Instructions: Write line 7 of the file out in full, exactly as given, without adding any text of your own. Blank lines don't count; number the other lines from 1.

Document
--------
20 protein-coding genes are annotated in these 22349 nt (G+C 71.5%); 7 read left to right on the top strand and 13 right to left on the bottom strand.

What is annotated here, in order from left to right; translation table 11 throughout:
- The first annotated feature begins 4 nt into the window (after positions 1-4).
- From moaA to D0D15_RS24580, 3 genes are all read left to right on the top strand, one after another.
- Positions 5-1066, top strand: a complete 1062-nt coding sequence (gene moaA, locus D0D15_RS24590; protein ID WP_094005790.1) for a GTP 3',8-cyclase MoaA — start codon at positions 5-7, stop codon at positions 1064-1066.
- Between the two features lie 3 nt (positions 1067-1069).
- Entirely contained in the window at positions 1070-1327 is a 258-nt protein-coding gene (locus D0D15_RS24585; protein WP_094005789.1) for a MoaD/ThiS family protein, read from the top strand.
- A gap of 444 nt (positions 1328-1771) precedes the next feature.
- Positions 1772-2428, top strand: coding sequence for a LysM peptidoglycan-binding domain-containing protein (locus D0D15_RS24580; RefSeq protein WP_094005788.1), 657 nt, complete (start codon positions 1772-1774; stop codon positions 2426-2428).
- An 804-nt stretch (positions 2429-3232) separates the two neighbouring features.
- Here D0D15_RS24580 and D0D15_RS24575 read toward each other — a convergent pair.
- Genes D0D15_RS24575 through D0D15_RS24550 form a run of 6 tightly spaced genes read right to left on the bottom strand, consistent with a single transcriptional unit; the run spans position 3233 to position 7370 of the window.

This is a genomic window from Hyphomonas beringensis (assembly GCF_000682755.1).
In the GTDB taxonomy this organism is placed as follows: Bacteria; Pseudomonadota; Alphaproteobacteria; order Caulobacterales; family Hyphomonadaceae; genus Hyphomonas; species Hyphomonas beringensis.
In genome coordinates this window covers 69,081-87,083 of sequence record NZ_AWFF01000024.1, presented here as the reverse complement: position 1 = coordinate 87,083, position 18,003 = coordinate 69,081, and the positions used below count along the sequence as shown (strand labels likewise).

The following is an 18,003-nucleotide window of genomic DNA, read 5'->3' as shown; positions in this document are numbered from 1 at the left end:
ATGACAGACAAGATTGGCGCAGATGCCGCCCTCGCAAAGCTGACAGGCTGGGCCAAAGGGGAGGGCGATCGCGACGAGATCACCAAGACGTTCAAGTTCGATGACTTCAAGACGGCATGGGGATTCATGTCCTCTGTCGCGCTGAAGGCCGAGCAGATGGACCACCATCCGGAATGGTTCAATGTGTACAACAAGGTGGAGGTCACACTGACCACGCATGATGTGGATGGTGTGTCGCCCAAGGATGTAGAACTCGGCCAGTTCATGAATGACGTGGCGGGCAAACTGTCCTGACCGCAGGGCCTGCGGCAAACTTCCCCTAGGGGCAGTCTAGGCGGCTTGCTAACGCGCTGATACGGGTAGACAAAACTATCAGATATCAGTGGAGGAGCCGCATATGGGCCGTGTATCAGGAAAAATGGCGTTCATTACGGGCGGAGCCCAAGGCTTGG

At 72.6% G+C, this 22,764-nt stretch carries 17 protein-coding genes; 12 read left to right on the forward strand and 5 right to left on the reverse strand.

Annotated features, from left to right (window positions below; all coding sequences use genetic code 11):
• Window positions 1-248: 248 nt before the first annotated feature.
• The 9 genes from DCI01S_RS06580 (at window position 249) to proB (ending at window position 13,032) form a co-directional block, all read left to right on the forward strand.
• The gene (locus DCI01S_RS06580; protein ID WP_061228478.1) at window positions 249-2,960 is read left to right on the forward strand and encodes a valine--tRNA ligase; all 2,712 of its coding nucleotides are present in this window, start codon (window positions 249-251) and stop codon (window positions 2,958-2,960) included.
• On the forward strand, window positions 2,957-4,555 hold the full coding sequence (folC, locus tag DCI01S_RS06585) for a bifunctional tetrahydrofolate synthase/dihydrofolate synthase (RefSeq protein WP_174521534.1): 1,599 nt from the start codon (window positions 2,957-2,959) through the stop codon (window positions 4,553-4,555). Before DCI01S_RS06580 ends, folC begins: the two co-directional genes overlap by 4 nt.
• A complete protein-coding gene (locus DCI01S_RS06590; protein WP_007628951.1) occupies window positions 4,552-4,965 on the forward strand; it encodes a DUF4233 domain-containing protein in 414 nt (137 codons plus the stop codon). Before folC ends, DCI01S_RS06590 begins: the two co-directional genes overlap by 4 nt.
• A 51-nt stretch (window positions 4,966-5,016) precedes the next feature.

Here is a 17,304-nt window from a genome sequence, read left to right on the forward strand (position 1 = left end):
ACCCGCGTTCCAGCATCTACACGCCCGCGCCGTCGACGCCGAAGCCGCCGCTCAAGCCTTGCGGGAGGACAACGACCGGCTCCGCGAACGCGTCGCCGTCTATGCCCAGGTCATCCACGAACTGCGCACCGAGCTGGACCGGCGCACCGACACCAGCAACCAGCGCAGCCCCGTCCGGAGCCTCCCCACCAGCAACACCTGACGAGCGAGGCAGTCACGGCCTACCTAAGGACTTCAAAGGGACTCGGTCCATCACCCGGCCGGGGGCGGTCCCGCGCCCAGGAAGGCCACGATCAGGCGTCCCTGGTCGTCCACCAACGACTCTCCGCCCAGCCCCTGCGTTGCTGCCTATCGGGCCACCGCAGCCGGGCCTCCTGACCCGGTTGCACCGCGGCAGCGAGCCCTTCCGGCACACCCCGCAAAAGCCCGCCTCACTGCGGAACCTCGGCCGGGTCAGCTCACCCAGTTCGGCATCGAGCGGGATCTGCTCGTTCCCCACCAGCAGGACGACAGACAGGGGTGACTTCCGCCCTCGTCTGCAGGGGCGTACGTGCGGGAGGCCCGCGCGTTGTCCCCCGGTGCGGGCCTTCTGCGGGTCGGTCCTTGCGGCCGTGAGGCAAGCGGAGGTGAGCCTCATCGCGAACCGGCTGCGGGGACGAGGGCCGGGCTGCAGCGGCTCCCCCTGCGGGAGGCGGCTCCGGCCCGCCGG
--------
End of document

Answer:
- Entirely contained in the window at positions 1070-1327 is a 258-nt protein-coding gene (locus D0D15_RS24585; protein WP_094005789.1) for a MoaD/ThiS family protein, read from the top strand.